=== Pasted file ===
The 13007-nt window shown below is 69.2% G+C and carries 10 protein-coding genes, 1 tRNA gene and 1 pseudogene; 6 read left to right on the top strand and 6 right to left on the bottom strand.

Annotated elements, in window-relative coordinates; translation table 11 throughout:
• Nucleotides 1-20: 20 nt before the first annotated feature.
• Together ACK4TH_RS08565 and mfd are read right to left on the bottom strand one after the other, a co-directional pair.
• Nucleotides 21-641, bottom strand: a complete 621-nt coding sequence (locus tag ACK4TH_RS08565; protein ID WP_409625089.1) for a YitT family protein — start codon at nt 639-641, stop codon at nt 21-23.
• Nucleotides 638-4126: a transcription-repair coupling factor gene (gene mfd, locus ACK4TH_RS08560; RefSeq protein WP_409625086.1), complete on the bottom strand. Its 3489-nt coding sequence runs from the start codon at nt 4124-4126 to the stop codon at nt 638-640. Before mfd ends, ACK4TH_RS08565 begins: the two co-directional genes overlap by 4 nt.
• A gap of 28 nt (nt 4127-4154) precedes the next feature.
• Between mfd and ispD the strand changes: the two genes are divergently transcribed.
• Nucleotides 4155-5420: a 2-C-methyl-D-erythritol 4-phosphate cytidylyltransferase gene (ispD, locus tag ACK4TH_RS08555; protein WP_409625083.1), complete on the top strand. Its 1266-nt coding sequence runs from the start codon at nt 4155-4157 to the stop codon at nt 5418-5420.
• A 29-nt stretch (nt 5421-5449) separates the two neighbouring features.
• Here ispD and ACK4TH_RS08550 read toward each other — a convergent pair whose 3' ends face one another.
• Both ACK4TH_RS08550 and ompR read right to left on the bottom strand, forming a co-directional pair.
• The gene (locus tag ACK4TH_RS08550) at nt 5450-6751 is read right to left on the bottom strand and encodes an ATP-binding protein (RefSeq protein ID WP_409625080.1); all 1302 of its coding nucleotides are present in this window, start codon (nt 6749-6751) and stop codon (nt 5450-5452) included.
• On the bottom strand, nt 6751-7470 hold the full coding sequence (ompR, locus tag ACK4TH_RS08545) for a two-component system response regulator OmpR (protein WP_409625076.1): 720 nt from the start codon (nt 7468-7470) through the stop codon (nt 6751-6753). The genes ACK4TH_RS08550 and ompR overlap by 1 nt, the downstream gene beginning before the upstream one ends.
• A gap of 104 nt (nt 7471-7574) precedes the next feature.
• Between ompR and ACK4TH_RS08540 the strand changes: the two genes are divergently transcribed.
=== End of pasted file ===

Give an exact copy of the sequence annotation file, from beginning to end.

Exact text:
The 13007-nt window shown below is 69.2% G+C and carries 10 protein-coding genes, 1 tRNA gene and 1 pseudogene; 6 read left to right on the top strand and 6 right to left on the bottom strand.

Annotated elements, in window-relative coordinates; translation table 11 throughout:
• Nucleotides 1-20: 20 nt before the first annotated feature.
• Together ACK4TH_RS08565 and mfd are read right to left on the bottom strand one after the other, a co-directional pair.
• Nucleotides 21-641, bottom strand: a complete 621-nt coding sequence (locus tag ACK4TH_RS08565; protein ID WP_409625089.1) for a YitT family protein — start codon at nt 639-641, stop codon at nt 21-23.
• Nucleotides 638-4126: a transcription-repair coupling factor gene (gene mfd, locus ACK4TH_RS08560; RefSeq protein WP_409625086.1), complete on the bottom strand. Its 3489-nt coding sequence runs from the start codon at nt 4124-4126 to the stop codon at nt 638-640. Before mfd ends, ACK4TH_RS08565 begins: the two co-directional genes overlap by 4 nt.
• A gap of 28 nt (nt 4127-4154) precedes the next feature.
• Between mfd and ispD the strand changes: the two genes are divergently transcribed.
• Nucleotides 4155-5420: a 2-C-methyl-D-erythritol 4-phosphate cytidylyltransferase gene (ispD, locus tag ACK4TH_RS08555; protein WP_409625083.1), complete on the top strand. Its 1266-nt coding sequence runs from the start codon at nt 4155-4157 to the stop codon at nt 5418-5420.
• A 29-nt stretch (nt 5421-5449) separates the two neighbouring features.
• Here ispD and ACK4TH_RS08550 read toward each other — a convergent pair whose 3' ends face one another.
• Both ACK4TH_RS08550 and ompR read right to left on the bottom strand, forming a co-directional pair.
• The gene (locus tag ACK4TH_RS08550) at nt 5450-6751 is read right to left on the bottom strand and encodes an ATP-binding protein (RefSeq protein ID WP_409625080.1); all 1302 of its coding nucleotides are present in this window, start codon (nt 6749-6751) and stop codon (nt 5450-5452) included.
• On the bottom strand, nt 6751-7470 hold the full coding sequence (ompR, locus tag ACK4TH_RS08545) for a two-component system response regulator OmpR (protein WP_409625076.1): 720 nt from the start codon (nt 7468-7470) through the stop codon (nt 6751-6753). The genes ACK4TH_RS08550 and ompR overlap by 1 nt, the downstream gene beginning before the upstream one ends.
• A gap of 104 nt (nt 7471-7574) precedes the next feature.
• Between ompR and ACK4TH_RS08540 the strand changes: the two genes are divergently transcribed.